From that first meeting, the change in direction for the Gran Turismo series was set in place. “Immediately I had a lot of inspiration and a lot of ideas came to my mind,” Yamauchi confirms. “I shared these with the FIA. From that time, Polyphony Digital and the FIA have been hosting workshops and discussions. We’ve been at the conferences that the FIA has with all of their automobile clubs — of which there are about 200 around the world — twice a year. We’ve been discussing what we can do [with the game] and it’s through that — along with the FIA Gran Turismo Championship and its digital license — that all these ideas have started to take shape.”

How Does It Work?
In order to obtain your FIA Gran Turismo Digital License, you don’t have to win any tournaments or be the highest ranked player on the leaderboards: you simply have to complete the game. The main Challenge Mode is broken into four areas; Driving School, Mission Challenge, Circuit Experience and Racing Etiquette. Within each of these are hundreds of goal-focused race experiences designed to improve your overall ability.
This could be as simple as learning how to hit the apex of a particular corner at one of the game’s legendary circuits, to understanding warning flags, or trying to overtake a certain amount of cars during a lap. Each of these missions comes with a video tutorial and teaches you basics that are not only transferable to the races you will enjoy in the game, but also to real-world racing should you end up going all the way.
As such the majority of the game experience requires you to be online to play. This is because the game always needs to see that you’re performing to the standards of a real race driver, and not gaming the system. Those moments where you are banging the AI ruthlessly into walls and driving backwards on the track to annoy mates will be considered. Be warned.
Focusing in on eSports is a big part of the process, and also why the game sports a Sport at the end of its title, and not a seven. The game will be running on dedicated servers for optimal performance, will have full live broadcasts, a real-time news channel, unlimited virtual spectators and leaderboards. And your overall ranking is conceived from two sources: your result and your sportsmanship. This plays into the advanced matchmaking, and should make for a great, respectful online racing community.
“The process for an Australian to get their license starts with clearing several different modes within the game,” Yamauchi confirms. “You then go into the online championships. Once you’ve run a number of races there, and cleared their prerequisites for safety, then you become eligible to purchase the FIA Gran Turismo Digital Licence within the store. So you go into the in-game store, buy the license, and then CAMS (Confederation of Australian Motor Sport) will issue you with their racing license. We actually have a very strong relationship with CAMS, and they were one of the strongest backers of the Gran Turismo Digital Licence.”


What Else Can Fans Expect?
While the endgame of being a ratified race driver is pretty awesome, it is far from all Gran Turismo Sport offers. The aforementioned eSports features are also a portal to global fame as a virtual racing champion, of course. There’s a full arcade mode, too, where you can enjoy any track you like, jump into a splitscreen race, do time trials, complete drift trials, create a custom race and play in VR (see opposite page).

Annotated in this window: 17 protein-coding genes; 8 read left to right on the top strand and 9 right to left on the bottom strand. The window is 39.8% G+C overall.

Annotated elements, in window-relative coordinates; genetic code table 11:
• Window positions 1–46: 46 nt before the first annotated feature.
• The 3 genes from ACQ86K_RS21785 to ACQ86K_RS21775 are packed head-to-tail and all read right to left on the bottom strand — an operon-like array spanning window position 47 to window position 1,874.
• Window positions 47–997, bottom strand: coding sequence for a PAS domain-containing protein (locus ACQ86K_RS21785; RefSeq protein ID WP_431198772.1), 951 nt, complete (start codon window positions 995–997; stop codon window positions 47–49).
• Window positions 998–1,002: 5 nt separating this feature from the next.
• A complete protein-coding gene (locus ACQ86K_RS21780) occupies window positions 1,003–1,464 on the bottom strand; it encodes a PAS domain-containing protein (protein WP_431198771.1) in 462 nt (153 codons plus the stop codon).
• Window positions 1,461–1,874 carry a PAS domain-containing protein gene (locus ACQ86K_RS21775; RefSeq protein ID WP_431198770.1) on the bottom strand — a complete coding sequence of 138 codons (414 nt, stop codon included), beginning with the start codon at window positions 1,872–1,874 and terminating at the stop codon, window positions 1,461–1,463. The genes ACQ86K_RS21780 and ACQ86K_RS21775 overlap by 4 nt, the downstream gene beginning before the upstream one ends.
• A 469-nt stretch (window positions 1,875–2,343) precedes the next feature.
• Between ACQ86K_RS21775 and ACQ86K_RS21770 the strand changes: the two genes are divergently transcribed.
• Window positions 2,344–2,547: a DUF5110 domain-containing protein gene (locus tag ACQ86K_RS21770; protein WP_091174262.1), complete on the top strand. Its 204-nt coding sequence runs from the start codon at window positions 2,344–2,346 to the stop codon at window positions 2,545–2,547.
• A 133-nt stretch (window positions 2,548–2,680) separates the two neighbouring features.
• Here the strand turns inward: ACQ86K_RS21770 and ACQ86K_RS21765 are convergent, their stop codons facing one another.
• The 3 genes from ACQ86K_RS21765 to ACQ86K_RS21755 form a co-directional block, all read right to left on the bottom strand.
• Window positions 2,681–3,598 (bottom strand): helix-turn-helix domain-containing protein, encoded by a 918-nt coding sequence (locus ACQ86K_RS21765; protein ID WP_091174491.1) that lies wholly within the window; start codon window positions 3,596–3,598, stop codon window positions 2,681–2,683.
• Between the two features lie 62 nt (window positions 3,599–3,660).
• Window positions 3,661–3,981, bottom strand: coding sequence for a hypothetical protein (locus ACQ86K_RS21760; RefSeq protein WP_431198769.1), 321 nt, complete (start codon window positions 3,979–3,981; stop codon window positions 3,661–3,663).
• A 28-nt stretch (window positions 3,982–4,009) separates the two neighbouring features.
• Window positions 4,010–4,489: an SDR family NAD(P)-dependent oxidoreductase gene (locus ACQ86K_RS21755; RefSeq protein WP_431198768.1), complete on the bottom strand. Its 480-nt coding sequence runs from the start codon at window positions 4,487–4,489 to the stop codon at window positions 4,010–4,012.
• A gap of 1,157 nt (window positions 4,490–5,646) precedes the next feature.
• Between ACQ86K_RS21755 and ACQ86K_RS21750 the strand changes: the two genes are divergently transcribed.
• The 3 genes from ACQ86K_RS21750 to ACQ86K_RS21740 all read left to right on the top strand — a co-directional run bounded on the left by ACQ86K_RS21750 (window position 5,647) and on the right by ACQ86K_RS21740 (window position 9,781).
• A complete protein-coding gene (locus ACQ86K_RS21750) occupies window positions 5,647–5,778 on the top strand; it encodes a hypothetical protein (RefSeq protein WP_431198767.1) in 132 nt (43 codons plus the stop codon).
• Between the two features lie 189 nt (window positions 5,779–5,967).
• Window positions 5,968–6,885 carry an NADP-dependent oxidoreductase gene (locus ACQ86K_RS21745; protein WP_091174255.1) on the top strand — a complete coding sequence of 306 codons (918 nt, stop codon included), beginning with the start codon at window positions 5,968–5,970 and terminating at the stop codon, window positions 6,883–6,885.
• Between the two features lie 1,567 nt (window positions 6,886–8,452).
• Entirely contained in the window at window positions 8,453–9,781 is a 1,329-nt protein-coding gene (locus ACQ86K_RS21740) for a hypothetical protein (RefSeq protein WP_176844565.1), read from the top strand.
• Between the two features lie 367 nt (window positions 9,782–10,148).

There is also Brand Central, a mode that not only allows you to go in and play with the look and feel of your cars in every conceivable way, but pose them in hundreds of locations around the globe. In fact, if you’re into that creative element, the depth on offer is staggering, with close to a Photoshop experience included. You can tinker with just about every part of a scene to try and create a choice setting and vibe for your vehicular pride and joy.
At launch, you will have around 150 cars to jump into from 32 manufactures, including big guns like Ferrari, Mercedes-AMG, McLaren, Lotus, Lamborghini, Ferrari and Bugatti. There’s also 28 tracks, including essential circuits like Nürburgring Nordschleife, Brands Hatch and the great Mount Panorama, as well as rally experiences. These numbers will grow post-release, too.
But perhaps most importantly — cemented beneath everything you have read above — Gran Turismo Sport is a great drive. As it always has. The thrill of flinging a supercar around the Nürburgring ring or across the top of Bathurst is as much fun as it is exhausting. It tests you to really understand how each car behaves, and rewards you with a great sense of accomplishment at the end of every lap. In addition, the engine sounds have come on considerably since previous titles and alongside the stellar visuals — in particular on PS4 Pro — creates a very immersive race simulation.
It’s true that Gran Turismo Sport isn’t launching with as many tracks or cars as previous titles, or even other games on the market. However, its ambition cannot be denied. With Gran Turismo Sport, the pathway from gamer to race driver is tangible. Prove your worth and your skill, and you will walk away the real deal in the real world. And just like that, Gran Turismo sets a benchmark again. ■